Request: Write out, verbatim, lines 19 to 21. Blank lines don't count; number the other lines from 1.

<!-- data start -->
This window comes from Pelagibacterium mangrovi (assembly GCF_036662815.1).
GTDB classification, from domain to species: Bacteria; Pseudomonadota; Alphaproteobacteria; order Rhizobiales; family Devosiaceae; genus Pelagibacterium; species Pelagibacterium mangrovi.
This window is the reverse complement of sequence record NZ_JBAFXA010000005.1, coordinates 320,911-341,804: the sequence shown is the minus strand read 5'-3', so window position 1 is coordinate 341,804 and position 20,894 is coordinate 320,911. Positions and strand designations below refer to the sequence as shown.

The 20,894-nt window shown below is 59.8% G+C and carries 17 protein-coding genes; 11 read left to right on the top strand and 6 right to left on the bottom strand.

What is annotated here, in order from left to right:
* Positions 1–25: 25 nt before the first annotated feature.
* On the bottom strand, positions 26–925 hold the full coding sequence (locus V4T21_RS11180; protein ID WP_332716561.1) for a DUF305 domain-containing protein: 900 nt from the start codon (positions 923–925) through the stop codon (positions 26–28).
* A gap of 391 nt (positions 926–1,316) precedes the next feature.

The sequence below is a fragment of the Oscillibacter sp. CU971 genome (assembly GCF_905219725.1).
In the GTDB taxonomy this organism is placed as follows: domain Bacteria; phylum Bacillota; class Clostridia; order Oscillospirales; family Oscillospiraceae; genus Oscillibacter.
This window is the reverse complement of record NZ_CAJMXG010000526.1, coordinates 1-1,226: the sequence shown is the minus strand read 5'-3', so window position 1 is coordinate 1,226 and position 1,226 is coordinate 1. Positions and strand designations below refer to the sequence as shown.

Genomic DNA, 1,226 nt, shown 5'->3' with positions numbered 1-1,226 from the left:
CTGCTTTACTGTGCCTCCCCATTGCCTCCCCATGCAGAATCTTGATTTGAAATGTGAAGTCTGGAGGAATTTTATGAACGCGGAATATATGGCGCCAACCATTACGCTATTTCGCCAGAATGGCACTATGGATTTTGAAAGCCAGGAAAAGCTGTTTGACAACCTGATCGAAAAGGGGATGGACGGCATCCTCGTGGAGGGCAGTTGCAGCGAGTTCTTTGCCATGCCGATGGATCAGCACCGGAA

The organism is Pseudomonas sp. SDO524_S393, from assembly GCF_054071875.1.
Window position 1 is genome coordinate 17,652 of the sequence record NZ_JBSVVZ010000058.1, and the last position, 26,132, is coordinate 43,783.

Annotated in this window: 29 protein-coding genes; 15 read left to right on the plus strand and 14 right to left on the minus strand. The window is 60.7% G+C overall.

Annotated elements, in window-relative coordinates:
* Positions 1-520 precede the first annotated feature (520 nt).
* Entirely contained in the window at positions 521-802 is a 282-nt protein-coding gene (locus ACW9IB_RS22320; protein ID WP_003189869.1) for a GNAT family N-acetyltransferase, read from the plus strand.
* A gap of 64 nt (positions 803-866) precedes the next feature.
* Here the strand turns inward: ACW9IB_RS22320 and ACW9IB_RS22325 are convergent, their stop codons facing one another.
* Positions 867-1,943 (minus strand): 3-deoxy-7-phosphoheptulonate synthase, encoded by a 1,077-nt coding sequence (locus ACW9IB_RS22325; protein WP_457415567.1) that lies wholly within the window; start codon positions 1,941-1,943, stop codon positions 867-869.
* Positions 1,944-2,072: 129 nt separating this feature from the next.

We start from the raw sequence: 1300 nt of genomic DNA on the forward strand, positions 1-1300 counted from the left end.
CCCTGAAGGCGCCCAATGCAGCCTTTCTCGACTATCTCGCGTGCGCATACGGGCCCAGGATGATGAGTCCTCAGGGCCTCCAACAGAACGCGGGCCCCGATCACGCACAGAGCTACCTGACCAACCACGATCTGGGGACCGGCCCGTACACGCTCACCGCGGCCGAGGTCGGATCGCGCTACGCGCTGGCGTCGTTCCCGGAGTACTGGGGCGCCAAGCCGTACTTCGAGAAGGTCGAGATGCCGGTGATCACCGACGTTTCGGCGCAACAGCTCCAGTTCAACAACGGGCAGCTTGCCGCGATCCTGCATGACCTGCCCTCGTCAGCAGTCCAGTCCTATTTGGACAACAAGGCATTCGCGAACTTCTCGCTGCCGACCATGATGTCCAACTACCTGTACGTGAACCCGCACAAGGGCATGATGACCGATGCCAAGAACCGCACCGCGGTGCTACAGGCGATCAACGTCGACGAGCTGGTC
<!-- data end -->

* Entirely contained in the window at positions 521-802 is a 282-nt protein-coding gene (locus ACW9IB_RS22320; protein ID WP_003189869.1) for a GNAT family N-acetyltransferase, read from the plus strand.
* A gap of 64 nt (positions 803-866) precedes the next feature.
* Here the strand turns inward: ACW9IB_RS22320 and ACW9IB_RS22325 are convergent, their stop codons facing one another.